Golden-Age Film Features Men in Constant Peril

Photo Courtesy of Tribune News Service
Hollywood Attractions: Actor Cary Grant’s concrete slab featuring his autograph and handprints at the TCL Chinese Theatre in Hollywood, California. Grant played the character Geoff Carter in the 1939 classic “Only Angels Have Wings.” Film co-star Rita Hayworth also has her handprints on a slab at the attraction.

Drue Watkins
Copy Editor

On May 15, 1939, “Only Angels Have Wings” hit theaters during a golden-age of film.

In the 1930’s, movies were becoming much more widespread and accessible to the public, and the films’ actors, too, were starting to become household names.

“Only Angels Have Wings” is directed by Howard Hawks and stars Cary Grant as its charismatic, strong male protagonist, along with Jean Arthur as his insistent, polar-opposite love-interest.

The plot follows Grant’s character, Geoff Carter, as he manages a remote ramshackle South American trading port that conducts airmail and freight services.

Every day, the pilots at the trading company are forced to risk their lives as they fly through perilous weather conditions, and since they are constantly facing the prospect of death, Carter and his fellow pilots have developed a rather carefree attitude toward mortality.

At its core, “Only Angels Have Wings” is the quintessential Howard Hawk’s film: extremely well-done aerial sequences for its time, a strong sense of fatalism and an easy-going, maturely written storyline full of machoistic characters.

Although it is well-written (particularly the dialogue), the melodramatic plot is paper-thin and doesn’t bring anything into any impactful or grandiose directions; it’s just background noise.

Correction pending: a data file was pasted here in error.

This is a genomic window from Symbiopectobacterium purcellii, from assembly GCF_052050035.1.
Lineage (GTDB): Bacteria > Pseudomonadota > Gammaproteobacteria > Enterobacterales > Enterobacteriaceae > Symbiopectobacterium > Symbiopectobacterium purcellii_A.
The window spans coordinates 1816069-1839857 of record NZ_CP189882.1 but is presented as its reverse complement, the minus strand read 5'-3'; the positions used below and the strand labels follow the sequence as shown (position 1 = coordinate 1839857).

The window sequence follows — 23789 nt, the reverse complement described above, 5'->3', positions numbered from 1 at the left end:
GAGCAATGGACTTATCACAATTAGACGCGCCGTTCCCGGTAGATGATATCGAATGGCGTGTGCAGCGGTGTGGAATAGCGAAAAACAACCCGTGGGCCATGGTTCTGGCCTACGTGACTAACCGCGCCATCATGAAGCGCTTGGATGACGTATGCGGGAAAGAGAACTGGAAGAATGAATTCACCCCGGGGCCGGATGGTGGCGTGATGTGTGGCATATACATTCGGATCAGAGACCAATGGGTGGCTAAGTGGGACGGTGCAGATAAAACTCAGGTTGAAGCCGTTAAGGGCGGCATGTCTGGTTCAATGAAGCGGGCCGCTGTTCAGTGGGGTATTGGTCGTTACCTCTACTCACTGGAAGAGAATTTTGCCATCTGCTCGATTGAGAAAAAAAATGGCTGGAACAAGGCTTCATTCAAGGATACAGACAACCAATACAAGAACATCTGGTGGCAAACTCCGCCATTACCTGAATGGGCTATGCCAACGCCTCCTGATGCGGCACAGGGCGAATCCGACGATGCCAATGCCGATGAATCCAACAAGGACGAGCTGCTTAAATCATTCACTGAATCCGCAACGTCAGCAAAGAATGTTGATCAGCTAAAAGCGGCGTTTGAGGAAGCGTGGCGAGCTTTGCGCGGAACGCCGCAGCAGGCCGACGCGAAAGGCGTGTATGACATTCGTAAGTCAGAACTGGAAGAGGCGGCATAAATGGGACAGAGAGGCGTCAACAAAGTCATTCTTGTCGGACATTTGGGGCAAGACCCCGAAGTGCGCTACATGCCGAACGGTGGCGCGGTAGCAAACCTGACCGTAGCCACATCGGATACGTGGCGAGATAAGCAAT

The real focus of the movie is the thorough analysis of men under immense pressure—how do individuals react when faced with near-constant peril?

It toys with this idea of imminent peril and interprets it in many ways—namely, by showing the men having casual conversation, cracking jokes and creating a dense cloud of emotional distancing.

There is a near-constant sadness hanging over the group. By living so close to death, the men must learn how to live quickly and riskily.

The romance and chemistry between Carter and Bonnie Lee (Jean Arthur) is well-established and infectious. The dichotomy of their relationship is interesting to see unfold, and Bonnie’s sharp wit is fun to watch.

The classic notion of ‘opposites attract’ is a trope that a lot of storytellers have used over the years, and “Only Angels Have Wings” places it on full-effect.

Throughout the film, the director relies on this relationship to pull the audience in for an emotional investment and in that regard, it succeeds.

The dialogue between the two characters is fluid for the most part, though there are instances where it feels forced.

With less of a reliance on visual storytelling, the movie needed gritty acting to captivate its viewers.

The worst aspect of the relationship is Bonnie’s constant pining for Carter, which creates a few dry spots in the pacing and feels cumbersome.

While the interactions between the two characters start out fun and interesting, it devolves—at points—into aimless longing that really doesn’t accomplish much besides creating some annoyances and weak drama.

The cinematography is simple, old film-school style that relies heavily on the rule of thirds for composition—but it works to marvelous effect.

Each scene has well-crafted backgrounds, and the necessary dramatic tension is often built up through character blocks.

The real technical achievements should be awarded to the effects team, who conducted some truly impressive visuals—granted, the film is of its time, but when considering the limitations that were relevant in the 1930’s it is an exceptionally crafted movie.

As an American classic, “Only Angels Have Wings” is worthy of a viewing or two.

It produces strong acting, effects and cinematography that anybody could learn from.

Despite a few lapses in the pacing and its thin plot-line, this movie holds up surprisingly well.

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